Earnest Money Defined
Earnest money is the buyer’s commitment of funds to indicate a serious desire to buy a property. It is customary, but it is not a legal requirement for a binding sales contract. The mutual promises to exchange valuable assets provide the legal consideration, if there is no earnest money. In this hot Seller’s market, an offer without earnest money may not even be considered.
The Holder and the Amount of Earnest Money
The amount of earnest money is a matter for negotiation between the parties and varies with the circumstances of the transaction and the relative negotiating power of the parties. If the buyer pays a small amount of earnest money and later decides not to buy, they may be more willing to forfeit the earnest money and walk away from the contract. On the other hand, a substantial earnest money deposit offers more protection against the possibility of a buyer’s breach.
The Holder of the earnest money is also up for negotiation. In the Atlanta market, the Buyer’s broker generally holds the earnest money. In other markets, like Savannah, it is the opposite. There is also a trend to the closing attorney holding the funds, as attorneys are generally seen as neutral third parties.
Disbursing Earnest Money
Disbursal of Earnest Money is governed by the terms of the Purchase Agreement. The Holder’s duty is to analyze the facts of each case and make disbursement decisions as a neutral referee, not prejudiced to either party. A broker who disburses earnest money from the firm’s trust account contrary to the terms of a contract will be considered by the Georgia Real Estate Commission to have demonstrated incompetency to act as a real estate broker in such manner as to safeguard the interest of the public. In such instances, the Commission may impose a strong sanction against the broker and its license.
Failure to Close
A contract can fail to close for a variety of reasons prior to the closing date. The following are common occurrences.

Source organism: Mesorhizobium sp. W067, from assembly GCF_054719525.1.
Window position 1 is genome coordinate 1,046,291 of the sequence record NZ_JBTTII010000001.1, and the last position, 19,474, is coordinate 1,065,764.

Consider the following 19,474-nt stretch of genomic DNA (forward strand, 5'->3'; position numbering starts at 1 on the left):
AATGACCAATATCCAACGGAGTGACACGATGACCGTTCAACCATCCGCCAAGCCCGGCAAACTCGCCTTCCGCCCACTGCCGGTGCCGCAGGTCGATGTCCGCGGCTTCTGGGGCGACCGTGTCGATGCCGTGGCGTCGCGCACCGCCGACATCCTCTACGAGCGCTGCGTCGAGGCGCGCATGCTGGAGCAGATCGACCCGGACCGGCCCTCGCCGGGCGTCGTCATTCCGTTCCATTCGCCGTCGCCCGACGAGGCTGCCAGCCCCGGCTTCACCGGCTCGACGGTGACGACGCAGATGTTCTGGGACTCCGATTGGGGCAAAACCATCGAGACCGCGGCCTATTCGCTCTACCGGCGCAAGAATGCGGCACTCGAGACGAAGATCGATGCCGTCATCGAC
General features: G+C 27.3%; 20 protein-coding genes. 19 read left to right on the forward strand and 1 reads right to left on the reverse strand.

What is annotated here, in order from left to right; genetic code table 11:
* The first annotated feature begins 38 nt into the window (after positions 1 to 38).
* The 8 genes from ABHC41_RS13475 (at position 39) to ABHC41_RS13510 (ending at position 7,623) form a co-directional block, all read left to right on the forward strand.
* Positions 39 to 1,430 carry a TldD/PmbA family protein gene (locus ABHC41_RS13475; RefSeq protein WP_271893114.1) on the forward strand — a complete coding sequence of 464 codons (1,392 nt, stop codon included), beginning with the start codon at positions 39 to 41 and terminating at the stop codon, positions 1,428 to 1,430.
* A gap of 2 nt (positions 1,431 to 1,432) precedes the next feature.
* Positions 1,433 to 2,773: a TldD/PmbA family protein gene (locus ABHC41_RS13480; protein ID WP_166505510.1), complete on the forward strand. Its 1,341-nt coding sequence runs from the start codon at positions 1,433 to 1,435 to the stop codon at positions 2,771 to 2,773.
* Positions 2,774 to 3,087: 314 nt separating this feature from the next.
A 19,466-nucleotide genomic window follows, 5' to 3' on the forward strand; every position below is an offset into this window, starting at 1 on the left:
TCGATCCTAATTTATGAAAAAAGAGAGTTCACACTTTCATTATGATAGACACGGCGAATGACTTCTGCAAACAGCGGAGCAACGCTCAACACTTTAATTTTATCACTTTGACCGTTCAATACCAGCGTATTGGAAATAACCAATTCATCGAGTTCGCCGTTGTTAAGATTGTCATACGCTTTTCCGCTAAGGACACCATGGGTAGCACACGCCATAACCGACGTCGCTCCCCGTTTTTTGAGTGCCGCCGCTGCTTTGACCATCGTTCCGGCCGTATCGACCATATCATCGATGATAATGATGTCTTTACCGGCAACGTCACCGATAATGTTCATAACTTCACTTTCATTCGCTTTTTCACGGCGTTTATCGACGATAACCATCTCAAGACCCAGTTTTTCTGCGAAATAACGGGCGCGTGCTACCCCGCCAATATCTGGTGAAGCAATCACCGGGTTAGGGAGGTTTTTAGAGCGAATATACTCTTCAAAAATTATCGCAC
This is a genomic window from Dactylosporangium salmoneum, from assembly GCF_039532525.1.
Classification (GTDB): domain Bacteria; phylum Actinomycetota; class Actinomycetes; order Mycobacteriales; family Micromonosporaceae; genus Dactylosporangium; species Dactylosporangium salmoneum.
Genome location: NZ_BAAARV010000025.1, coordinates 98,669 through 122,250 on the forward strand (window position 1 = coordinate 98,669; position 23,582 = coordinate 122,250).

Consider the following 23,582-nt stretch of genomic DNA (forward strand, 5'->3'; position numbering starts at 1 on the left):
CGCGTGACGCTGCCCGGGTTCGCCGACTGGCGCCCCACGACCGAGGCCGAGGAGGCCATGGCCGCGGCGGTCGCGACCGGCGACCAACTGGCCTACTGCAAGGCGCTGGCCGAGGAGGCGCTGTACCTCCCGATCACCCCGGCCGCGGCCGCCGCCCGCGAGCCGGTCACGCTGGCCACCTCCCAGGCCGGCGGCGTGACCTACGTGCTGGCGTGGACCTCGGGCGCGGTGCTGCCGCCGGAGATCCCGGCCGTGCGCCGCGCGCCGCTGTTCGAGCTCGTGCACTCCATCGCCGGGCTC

GAR Termination and Proposed Disbursement of Earnest Money
There are 3 different Earnest Money Disbursement forms in the GAR arsenal. All 3 require agreement of the parties to the disbursement of earnest money. If the parties cannot agree, the 10-Day Notice provision (or Interpleader or Court Action) is triggered.
If both the Seller and the Buyer agree to disbursal of the funds, the Broker can disburse.
What if the Parties Cannot Agree to a Disbursement?
Issues arise when the parties do not agree to a proposed disbursement. The Georgia Association of Realtors (GAR) Purchase Agreement outlines a clear path for the Holder to follow.
1. Holder’s Reasonable Interpretation of the Purchase Agreement
The Holder can make a reasonable interpretation of the Purchase Agreement. The parties are informed of the Holder’s interpretation through a 10-day Notice, stating to whom and why the disbursement will be made. Parties may object by return 10-day Notice. The Holder may consider the objection and may confirm the original decision, send Notice of the Holder’s action and disburse. Or, the Holder may modify the original decision, and send a new 10-day Notice to both parties. If the Buyer’s funds are disbursed to the Seller, the funds constitute liquidated damages in full settlement of all claims of Seller against Buyer and the Brokers.
If the Holder cannot get the parties to agree and cannot make a reasonable decision based on the terms of the Purchase Agreement and the facts, an Interpleader Action can be filed and the funds are deposited with the appropriate court. The Court then makes the disbursement decision. An interpleader is costly and time consuming. It should be used as a last resort. The threat of an interpleader can spur an agreement between the parties.
3. Court Order
If parties claiming trust funds held by a broker litigate their claims, the broker must disburse the funds according to the order of the court. In this case, where the parties rather than the broker have initiated the court action, the funds would remain with the broker unless the broker is ordered to deposit the funds with the court while the litigation is pending.